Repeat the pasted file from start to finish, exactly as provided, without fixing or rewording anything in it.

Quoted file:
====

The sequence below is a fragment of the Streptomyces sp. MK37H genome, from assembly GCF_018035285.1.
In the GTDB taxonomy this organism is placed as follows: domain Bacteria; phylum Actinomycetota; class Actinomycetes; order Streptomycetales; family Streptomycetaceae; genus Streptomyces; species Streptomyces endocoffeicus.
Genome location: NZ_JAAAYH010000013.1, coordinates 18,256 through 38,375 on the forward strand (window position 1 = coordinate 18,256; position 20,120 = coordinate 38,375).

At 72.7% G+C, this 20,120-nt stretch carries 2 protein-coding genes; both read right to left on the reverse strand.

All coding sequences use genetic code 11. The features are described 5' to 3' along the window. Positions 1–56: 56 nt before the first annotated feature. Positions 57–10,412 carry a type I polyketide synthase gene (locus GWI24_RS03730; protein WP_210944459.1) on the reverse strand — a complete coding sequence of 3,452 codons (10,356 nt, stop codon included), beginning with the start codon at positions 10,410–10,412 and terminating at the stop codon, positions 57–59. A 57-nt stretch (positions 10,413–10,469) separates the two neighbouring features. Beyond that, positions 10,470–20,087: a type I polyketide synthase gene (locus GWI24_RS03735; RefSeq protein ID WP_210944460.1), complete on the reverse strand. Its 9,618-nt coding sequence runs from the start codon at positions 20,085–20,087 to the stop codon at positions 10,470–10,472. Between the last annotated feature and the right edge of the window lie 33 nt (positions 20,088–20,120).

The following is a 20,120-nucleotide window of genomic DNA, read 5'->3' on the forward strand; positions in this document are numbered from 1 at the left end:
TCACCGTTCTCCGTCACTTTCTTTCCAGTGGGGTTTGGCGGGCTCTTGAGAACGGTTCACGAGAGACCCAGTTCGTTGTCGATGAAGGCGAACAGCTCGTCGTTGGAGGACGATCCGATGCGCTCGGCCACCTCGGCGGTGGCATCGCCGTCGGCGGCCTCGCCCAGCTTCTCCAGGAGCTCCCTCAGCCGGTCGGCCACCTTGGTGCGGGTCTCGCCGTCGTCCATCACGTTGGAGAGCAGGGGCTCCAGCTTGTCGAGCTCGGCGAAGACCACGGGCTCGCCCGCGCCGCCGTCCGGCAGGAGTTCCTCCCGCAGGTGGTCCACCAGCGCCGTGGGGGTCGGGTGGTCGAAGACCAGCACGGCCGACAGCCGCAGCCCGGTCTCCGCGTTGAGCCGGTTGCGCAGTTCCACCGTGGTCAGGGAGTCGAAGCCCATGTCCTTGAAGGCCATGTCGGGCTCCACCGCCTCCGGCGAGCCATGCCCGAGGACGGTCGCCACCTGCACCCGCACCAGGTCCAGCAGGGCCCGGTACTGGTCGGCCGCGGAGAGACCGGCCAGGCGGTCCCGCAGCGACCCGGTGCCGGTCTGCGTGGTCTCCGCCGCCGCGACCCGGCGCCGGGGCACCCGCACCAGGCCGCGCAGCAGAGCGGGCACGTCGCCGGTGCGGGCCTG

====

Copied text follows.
The sequence below is a fragment of the Streptomyces sp. MK37H genome, from assembly GCF_018035285.1.
In the GTDB taxonomy this organism is placed as follows: domain Bacteria; phylum Actinomycetota; class Actinomycetes; order Streptomycetales; family Streptomycetaceae; genus Streptomyces; species Streptomyces endocoffeicus.
Genome location: NZ_JAAAYH010000013.1, coordinates 18,256 through 38,375 on the forward strand (window position 1 = coordinate 18,256; position 20,120 = coordinate 38,375).

At 72.7% G+C, this 20,120-nt stretch carries 2 protein-coding genes; both read right to left on the reverse strand.

All coding sequences use genetic code 11. The features are described 5' to 3' along the window. Positions 1–56: 56 nt before the first annotated feature. Positions 57–10,412 carry a type I polyketide synthase gene (locus GWI24_RS03730; protein WP_210944459.1) on the reverse strand — a complete coding sequence of 3,452 codons (10,356 nt, stop codon included), beginning with the start codon at positions 10,410–10,412 and terminating at the stop codon, positions 57–59. A 57-nt stretch (positions 10,413–10,469) separates the two neighbouring features. Beyond that, positions 10,470–20,087: a type I polyketide synthase gene (locus GWI24_RS03735; RefSeq protein ID WP_210944460.1), complete on the reverse strand. Its 9,618-nt coding sequence runs from the start codon at positions 20,085–20,087 to the stop codon at positions 10,470–10,472. Between the last annotated feature and the right edge of the window lie 33 nt (positions 20,088–20,120).

The following is a 20,120-nucleotide window of genomic DNA, read 5'->3' on the forward strand; positions in this document are numbered from 1 at the left end:
TCACCGTTCTCCGTCACTTTCTTTCCAGTGGGGTTTGGCGGGCTCTTGAGAACGGTTCACGAGAGACCCAGTTCGTTGTCGATGAAGGCGAACAGCTCGTCGTTGGAGGACGATCCGATGCGCTCGGCCACCTCGGCGGTGGCATCGCCGTCGGCGGCCTCGCCCAGCTTCTCCAGGAGCTCCCTCAGCCGGTCGGCCACCTTGGTGCGGGTCTCGCCGTCGTCCATCACGTTGGAGAGCAGGGGCTCCAGCTTGTCGAGCTCGGCGAAGACCACGGGCTCGCCCGCGCCGCCGTCCGGCAGGAGTTCCTCCCGCAGGTGGTCCACCAGCGCCGTGGGGGTCGGGTGGTCGAAGACCAGCACGGCCGACAGCCGCAGCCCGGTCTCCGCGTTGAGCCGGTTGCGCAGTTCCACCGTGGTCAGGGAGTCGAAGCCCATGTCCTTGAAGGCCATGTCGGGCTCCACCGCCTCCGGCGAGCCATGCCCGAGGACGGTCGCCACCTGCACCCGCACCAGGTCCAGCAGGGCCCGGTACTGGTCGGCCGCGGAGAGACCGGCCAGGCGGTCCCGCAGCGACCCGGTGCCGGTCTGCGTGGTCTCCGCCGCCGCGACCCGGCGCCGGGGCACCCGCACCAGGCCGCGCAGCAGAGCGGGCACGTCGCCGGTGCGGGCCTG